Twentynine Palms Historical Society
29 Palms, California
History of Parent Teacher's Association of Twentynine Palms
By Sarah L. Krushat, Historian
On September 29, 1933 the desert community of Twenty nine Palms at a meeting of its local Parent's club voted by an overwhelming majority to affiliate with the National body of the Parent Teachers Association. This decision was due in no small measure to Mrs. Norine Barnett, whose past experience in club work had well fitted her to organize and launch a movement of this kind.
Election of officers took place at the first meeting on October 12, 1933 with the result that Mrs. Merhl Ross was elevated to the presiding chair with Miss Mary Jane La Point, a member of the school's faculty as vice president. Mrs. Barnett's undoubted ability won her the post of secretary to the new organization while Mrs. Annibert Whited was called upon to fill the position of the second vice president. The offices of Treasurer, Parliamentarian and Historian fell to the lot of Mrs. Mildred Michels, Mrs. Olive Hardy and Mrs. Sarah Krushat respectively.
With this initial start the people of this isolated section rallied to the support of the new club and the membership list grew steadily thru'out the year. Even the miners and prospectors from the hills surrounding the valley gave their unselfish support to this movement which had as its basic aim the welfare of the school child.
Plans were immediately mapped out for a series of entertainments and affairs to raise funds for the various charitable and philanthropic interests of the club. Quilting, card parties, dances, food sales; all were well attended by people who had to travel many miles over roads that in most instances were merely two ruts thru the sand and sagebrush. Ignoring the discomforts and inconveniences involved in carrying out their project these homesteaders came from far and near in their cars and trucks, religiously and loyally attended meetings and discussed ways and means of making their first term a success.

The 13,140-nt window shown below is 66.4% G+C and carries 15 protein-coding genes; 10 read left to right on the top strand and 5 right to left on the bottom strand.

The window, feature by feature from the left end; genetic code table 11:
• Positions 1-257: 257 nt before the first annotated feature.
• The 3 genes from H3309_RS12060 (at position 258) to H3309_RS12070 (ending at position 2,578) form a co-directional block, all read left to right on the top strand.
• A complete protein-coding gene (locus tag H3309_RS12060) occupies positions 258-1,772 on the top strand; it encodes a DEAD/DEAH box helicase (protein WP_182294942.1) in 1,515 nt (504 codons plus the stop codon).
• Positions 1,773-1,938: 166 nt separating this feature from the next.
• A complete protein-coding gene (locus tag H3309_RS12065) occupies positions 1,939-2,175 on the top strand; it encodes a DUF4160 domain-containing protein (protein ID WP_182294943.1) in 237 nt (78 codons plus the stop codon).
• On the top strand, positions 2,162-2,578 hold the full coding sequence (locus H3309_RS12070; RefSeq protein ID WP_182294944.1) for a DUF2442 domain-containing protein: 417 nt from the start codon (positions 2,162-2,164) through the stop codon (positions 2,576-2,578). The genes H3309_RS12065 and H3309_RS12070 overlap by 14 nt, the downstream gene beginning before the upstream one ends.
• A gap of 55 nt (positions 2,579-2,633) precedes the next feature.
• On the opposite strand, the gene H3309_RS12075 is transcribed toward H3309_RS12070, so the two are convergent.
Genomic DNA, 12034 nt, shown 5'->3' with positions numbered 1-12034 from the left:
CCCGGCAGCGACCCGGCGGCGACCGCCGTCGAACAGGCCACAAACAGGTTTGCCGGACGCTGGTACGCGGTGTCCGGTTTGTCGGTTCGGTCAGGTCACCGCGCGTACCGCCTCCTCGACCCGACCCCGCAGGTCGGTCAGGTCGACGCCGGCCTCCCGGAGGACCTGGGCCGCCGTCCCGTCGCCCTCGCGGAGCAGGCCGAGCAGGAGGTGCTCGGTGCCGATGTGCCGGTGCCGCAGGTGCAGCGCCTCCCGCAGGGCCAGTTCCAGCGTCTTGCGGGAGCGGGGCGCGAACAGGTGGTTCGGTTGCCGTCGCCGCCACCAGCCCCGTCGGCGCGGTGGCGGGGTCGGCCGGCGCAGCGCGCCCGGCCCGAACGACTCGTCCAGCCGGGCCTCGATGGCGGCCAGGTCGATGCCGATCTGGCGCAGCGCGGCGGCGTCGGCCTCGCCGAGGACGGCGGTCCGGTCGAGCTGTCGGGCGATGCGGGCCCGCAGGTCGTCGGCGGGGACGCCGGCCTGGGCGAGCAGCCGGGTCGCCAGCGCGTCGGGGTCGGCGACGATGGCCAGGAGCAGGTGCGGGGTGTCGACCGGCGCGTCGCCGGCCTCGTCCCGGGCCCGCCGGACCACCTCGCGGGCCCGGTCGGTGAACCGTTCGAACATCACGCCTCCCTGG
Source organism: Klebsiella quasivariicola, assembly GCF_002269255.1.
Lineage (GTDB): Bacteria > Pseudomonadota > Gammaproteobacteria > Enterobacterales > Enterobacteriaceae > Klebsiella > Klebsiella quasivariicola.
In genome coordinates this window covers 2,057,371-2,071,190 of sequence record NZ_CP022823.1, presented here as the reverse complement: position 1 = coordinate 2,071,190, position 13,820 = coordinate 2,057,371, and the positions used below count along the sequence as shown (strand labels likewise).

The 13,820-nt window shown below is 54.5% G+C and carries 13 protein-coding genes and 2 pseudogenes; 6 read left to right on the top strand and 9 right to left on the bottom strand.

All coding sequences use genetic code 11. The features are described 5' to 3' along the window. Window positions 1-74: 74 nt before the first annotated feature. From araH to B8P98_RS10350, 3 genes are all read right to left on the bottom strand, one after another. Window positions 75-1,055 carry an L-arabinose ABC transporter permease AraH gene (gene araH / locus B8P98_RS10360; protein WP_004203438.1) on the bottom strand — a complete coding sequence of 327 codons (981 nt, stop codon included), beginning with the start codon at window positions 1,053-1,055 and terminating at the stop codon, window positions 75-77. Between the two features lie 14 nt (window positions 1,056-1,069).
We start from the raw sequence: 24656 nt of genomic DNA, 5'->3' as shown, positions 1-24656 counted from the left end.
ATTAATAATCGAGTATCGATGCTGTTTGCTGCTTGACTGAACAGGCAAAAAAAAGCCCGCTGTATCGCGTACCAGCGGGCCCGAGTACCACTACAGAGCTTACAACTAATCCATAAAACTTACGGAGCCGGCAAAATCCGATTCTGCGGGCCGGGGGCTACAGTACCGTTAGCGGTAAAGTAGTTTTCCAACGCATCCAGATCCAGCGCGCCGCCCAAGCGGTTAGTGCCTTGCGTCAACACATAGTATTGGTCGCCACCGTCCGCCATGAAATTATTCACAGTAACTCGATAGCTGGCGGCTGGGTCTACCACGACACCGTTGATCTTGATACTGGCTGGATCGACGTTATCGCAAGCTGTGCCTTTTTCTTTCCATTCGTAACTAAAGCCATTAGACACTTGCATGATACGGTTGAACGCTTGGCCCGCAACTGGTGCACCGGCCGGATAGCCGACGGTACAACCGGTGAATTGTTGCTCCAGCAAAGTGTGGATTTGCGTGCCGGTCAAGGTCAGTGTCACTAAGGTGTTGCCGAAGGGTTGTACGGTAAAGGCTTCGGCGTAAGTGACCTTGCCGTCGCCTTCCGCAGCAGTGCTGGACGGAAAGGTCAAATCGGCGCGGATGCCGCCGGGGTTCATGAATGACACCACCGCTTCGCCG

How well they worked can be judged when it was revealed in the years final summing up that free milk had been supplied to thirty children thru'out the school term, one student had been fitted with glasses and the cleaning and covering of the school tank had been financed, thus safeguarding the purity of the school's water supply. At Christmas a community party was given at which every child in the valley received at least two toys, candy and nuts and a bag of fruit. Added to this was a beautiful set of glassware purchased by the club to serve refreshments at the meetings and functions which took place.
While the foregoing record may seem rather meagre in point of achievements it must be remembered that these results were brought about by women whose individual problems and daily tasks were sufficiently engrossing to have excused them from taking part in any movement involving the common good of the community. It must also be remembered that they came from homes devoid of all conveniences that are commonly designated as "modern." That to them electricity was a far off dream and all the tasks that it might have lightened meant long hours of hard work. Homes that in many cases lacked that plainest of all necessities, water—which had to be carried miles and then used sparingly.
But with a spirit which no amount of hardship could daunt these women elected to blaze a trail that those coming after might tread and set an example that they might well emulate. They left a heritage of courage and steadfastness of purpose to the posterity of the club that might well serve as an inspiration to those who should follow after. And perhaps, who knows but what in some not too far distant day when life in the desert shall have become more gracious, some future member may chance to glance over this record and marvel saying, "They laid the foundation upon which we have built."
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